As the British built the Gateway Of India in Bombay and the Victoria monument in Calcutta, so have ARPA, the architects of the internet put in place a testament to mankind’s intellectual development and sophistication which has colonised and dominated information channels in most parts of the world. It is an essential tool in the struggle for self-determination in China, Burma, North Africa and the Middle East, but has also brought a form of cultural imperialism into these previously diverse cultures. The internet and the world wide web were developed by English speakers using a Latin alphabet: even now workarounds are used to handle accented letters and non-standard Latin characters and only last year was support for non-Latin characters baked into the web but it has taken decades and in the meantime, many of the fundamentals of the internet and its culture have been, and remain, Euro-American in flavour and substance. Japan has contributed enormously, but Japanese developers and designers still need Anglophone skills to spread Japan’s bounty outside its own borders.
It’s pleasantly destructive of the mindless clichés about the US that their greatest monument and furthest-reaching contribution to human history is an intellectual one. Long after Reaganomics, Clinton’s illegal wars and GHWB’s internecine election rigging (oh, yes, and his illegal wars) have faded into history, the Internet will stand as a reminder of the vibrancy, innovation and spirit of that great and peculiar empire. And just as we’re about to abandon cliché entirely, we are reminded that the sons of Britain have been instrumental in this victory in the battle of hearts and minds.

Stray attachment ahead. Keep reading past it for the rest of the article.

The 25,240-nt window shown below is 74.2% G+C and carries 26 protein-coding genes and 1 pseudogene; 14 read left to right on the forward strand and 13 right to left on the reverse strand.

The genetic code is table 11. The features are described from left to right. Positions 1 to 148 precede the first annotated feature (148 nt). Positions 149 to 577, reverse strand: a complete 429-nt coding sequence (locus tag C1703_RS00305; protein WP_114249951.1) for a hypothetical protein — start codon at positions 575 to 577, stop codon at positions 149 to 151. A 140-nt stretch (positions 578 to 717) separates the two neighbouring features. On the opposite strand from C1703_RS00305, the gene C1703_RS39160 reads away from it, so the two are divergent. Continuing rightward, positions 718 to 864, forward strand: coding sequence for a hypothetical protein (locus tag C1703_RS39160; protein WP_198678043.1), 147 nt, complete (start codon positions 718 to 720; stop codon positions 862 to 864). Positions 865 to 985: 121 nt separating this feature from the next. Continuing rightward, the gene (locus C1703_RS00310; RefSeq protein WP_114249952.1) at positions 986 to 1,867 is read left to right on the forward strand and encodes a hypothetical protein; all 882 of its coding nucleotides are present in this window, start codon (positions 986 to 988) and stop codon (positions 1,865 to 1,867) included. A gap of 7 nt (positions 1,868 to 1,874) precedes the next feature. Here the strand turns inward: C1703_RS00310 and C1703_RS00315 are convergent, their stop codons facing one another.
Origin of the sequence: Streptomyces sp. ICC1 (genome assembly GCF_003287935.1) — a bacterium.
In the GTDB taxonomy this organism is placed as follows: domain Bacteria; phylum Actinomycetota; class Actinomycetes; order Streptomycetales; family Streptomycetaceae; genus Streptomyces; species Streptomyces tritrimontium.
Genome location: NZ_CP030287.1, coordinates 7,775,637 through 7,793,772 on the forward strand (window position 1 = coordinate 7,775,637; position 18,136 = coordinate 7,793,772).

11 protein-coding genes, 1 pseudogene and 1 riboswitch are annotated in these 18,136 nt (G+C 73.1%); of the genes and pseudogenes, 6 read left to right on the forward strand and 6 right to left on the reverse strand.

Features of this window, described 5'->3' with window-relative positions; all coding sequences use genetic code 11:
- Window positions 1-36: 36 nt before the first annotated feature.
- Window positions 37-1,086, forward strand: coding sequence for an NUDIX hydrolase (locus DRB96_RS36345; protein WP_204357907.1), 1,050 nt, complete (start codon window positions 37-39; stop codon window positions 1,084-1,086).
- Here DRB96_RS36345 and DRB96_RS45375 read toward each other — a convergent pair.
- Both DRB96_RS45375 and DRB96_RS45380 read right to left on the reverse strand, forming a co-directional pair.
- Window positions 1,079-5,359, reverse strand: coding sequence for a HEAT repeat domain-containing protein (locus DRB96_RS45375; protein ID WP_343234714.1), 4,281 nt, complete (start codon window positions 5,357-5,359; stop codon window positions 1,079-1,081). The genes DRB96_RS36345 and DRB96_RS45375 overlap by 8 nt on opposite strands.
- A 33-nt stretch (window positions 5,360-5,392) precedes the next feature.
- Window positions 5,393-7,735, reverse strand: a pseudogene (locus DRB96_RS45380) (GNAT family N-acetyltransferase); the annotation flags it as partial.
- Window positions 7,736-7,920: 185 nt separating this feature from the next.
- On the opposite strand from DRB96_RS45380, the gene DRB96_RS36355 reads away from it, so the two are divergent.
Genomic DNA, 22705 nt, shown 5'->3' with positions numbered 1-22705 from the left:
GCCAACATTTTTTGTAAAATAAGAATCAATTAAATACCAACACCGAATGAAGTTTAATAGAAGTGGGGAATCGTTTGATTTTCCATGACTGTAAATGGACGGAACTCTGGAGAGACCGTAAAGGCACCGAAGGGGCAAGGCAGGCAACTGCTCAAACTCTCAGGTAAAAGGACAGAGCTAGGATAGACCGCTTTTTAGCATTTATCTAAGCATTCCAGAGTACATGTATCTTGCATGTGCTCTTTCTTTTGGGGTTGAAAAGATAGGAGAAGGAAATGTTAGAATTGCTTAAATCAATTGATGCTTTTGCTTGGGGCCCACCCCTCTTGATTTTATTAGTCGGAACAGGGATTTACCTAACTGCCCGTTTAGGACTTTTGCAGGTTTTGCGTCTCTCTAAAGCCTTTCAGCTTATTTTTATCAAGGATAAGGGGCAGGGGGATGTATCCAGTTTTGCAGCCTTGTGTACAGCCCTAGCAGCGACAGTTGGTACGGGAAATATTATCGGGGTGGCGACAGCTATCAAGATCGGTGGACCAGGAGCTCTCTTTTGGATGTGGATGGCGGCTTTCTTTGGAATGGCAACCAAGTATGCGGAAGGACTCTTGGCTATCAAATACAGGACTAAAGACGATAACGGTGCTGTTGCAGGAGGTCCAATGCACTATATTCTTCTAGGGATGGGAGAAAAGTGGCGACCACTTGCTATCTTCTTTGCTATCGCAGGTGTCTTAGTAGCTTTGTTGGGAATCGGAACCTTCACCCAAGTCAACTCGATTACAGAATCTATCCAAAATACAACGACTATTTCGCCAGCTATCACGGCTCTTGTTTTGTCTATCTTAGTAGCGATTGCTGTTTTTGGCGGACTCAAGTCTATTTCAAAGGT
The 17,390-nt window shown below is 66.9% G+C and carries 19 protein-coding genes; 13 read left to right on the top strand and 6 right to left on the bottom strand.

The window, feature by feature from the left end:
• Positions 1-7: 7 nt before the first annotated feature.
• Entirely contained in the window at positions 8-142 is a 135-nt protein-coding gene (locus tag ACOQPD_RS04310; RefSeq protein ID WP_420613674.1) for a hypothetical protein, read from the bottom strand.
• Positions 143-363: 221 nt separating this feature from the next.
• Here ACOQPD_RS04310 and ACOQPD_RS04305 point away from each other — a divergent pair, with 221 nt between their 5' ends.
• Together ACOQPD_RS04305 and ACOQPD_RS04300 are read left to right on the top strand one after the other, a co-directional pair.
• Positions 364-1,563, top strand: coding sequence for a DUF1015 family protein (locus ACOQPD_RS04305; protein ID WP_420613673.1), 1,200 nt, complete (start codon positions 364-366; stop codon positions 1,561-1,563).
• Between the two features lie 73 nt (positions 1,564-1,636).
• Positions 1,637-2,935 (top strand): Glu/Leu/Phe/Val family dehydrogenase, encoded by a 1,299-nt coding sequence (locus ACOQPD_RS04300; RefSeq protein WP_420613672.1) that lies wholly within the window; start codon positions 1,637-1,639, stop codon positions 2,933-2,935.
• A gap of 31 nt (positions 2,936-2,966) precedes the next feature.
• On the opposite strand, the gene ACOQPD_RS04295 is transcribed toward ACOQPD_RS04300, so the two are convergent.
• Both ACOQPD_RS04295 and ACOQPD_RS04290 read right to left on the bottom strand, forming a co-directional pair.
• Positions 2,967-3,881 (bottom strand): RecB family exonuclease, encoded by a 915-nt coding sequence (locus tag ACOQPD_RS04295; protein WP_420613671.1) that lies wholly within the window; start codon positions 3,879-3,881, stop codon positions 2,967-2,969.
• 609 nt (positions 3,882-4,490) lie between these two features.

Of course, it could be argued that the innovation that constitutes the bulk of the giant upon whose shoulders we stand was the English language. As the US Empire’s legacies have been Internet protocol and the pre-emptive retaliatory strike doctrine, so has Britain’s been concentration camps, wide-area imperialism and the English Language. If it’s true that every empire’s greatest achievement turns into its own undoing, that seems to be the case for the superpowers of the 20th Century. Without the English language, would there have been an internet? I’ll leave you to ponder that because I’m not a sufficiently skilled linguist to know. But what I do know is that English, with its combination of analytic supremacy and easy application to humour and irony, has ruled the world for nearly 400 years, a pliable, powerful tool of ruling establishment and rebel iconoclast alike.